Linda Vargas (Montserrat Prous) is a “live sex act” performer in a nightclub known as The Lucky Ghost. While feigning lovemaking with her co-worker Maria (Kali Hansa), she catches the eye of customer Ortiz (“Jean-Pierre Bourbon” aka Manuel Pereira) and joins him later at his table. After persuading him to buy and imbibe ten bottles of champagne, Linda walks Vargas around the corner to to a seedy hotel room she uses for assignations. By the time they undress, Vargas passes out – and after calling the police and informing them that a girl has been murdered in that room, she cuts her own throat and dies on Ortiz. He is charged with murder and his wife Rosa (Jacqueline Laurent, “Ruth” in the English version) is summoned to the station. Upset with her husband’s infidelity, she determines to help him establish his innocence by undertaking an investigation outside official province: an investigation into the victim’s life and relationships. An interview with Linda’s friend the Countess Ana de Monterey (Anne Libert) reveals that she was a small-town girl who came to Madrid only to lose her virginity to a rapist on an amusement park’s ferris wheel. While delivering laundry to the Countess, she observed her making love and was invited into her bed, eventually sharing her male lover, Paco (“Gene Harris” aka Francisco Acosta). Paco took Linda to the Lucky Ghost where she met Maria. Linda lost Paco when his wife caught them together in bed, and she took refuge in Maria’s apartment and open, nurturing sexuality. Through Maria, Linda became involved in nude modelling after meeting an aging “fat cow” junkie photographer named Mrs. Schwartz (Doris Thomas), and subsequently in drugs. That’s when the Countess lost track of her.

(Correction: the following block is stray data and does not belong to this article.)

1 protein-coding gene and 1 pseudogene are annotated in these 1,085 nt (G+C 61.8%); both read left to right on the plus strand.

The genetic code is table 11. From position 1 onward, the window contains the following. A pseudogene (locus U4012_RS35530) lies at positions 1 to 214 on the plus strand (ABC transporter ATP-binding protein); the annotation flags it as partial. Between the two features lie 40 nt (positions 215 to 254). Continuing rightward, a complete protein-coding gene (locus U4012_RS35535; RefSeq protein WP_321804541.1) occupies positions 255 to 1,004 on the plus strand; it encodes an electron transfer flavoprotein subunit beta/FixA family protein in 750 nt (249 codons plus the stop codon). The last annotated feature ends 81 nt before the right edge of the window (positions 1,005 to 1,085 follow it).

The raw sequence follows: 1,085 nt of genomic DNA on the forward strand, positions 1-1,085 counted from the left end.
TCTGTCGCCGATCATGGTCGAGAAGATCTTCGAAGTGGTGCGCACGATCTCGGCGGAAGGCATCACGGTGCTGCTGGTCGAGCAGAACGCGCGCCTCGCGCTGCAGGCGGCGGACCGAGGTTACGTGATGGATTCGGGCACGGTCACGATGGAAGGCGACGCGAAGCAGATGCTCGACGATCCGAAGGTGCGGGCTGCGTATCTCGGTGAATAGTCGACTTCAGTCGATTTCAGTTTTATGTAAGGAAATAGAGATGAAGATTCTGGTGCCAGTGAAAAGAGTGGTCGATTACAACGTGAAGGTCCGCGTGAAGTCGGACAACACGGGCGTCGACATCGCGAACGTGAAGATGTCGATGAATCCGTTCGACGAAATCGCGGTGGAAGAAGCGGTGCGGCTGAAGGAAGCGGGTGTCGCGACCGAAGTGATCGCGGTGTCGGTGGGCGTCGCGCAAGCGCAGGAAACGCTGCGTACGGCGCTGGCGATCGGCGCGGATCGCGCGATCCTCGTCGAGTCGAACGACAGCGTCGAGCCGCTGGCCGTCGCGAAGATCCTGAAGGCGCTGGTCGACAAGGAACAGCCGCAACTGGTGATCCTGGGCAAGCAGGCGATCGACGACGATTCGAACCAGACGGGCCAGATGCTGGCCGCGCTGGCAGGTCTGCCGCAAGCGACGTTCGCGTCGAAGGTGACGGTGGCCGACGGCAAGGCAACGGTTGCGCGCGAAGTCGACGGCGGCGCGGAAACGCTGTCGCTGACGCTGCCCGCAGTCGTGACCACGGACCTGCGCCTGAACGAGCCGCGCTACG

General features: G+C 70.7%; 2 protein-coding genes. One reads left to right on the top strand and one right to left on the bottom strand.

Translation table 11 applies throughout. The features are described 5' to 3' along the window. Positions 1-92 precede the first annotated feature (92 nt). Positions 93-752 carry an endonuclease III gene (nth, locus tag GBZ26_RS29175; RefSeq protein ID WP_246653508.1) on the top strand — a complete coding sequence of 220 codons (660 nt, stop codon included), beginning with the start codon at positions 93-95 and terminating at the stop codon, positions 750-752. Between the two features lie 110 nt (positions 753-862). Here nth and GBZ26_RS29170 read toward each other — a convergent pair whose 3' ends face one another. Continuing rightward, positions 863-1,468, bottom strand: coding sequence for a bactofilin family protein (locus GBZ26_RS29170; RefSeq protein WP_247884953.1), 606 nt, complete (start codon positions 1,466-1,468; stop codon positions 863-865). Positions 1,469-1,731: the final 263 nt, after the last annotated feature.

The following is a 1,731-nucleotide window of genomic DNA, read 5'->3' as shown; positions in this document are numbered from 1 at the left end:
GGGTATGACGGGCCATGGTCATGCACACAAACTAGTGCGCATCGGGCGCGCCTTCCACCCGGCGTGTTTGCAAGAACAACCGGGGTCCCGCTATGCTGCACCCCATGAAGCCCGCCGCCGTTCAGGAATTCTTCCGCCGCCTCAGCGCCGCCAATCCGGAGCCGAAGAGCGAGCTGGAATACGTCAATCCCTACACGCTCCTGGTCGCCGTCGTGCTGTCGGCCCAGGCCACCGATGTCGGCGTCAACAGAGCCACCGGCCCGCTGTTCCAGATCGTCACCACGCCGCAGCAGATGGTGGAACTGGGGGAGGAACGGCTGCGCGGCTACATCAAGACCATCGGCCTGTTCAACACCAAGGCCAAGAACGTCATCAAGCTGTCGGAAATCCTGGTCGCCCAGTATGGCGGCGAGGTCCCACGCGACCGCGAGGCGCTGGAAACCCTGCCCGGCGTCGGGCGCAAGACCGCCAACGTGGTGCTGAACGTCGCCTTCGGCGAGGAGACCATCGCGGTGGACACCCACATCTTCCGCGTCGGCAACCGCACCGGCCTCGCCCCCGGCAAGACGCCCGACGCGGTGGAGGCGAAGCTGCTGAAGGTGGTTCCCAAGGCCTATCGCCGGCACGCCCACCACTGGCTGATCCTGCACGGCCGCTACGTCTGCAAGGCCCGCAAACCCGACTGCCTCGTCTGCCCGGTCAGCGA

Rosa gets the rest of the story from Maria, a lesbian exhibitionist, who reads aloud to her from Linda’s own diary while shocking the woman’s sensibilities by stripping off and pleasuring herself. Rosa confesses that she’s equally attracted and repulsed by such openness, admitting that her husband has never seen her naked (“we turn off the lights wen we go to bed”) and that she herself has never looked at her own body. Maria seduces Rosa and teaches her to appreciate her body. Returning to the diary, Rosa learns that Linda was nearly rehabilitated from her nymphomaniacal ways by a doctor (Howard Vernon) who ran a private clinic. When she relapsed, he called her a whore and insisted on being paid for his services as a whore would pay, then told her to get out. She then returned to The Lucky Ghost, where Paco tried to get back into her good graces, but it was too late. She went to work at the club with Maria and then, one night, the man who raped her at the amusement park showed up in the audience – Ortiz. She decided to punish him for ruining her life by ruining his own by framing him for murder, her own suicide. The story told, Rosa and Maria fall asleep in each other’s arms. When they awake, Rosa asks for the diary, which Maria gives to her. She takes the evidence of her husband’s innocence of the murder charge with her, but – overcome by the sound of Linda’s voice demanding “He must pay! He must pay!” – she tosses the diary into a lake.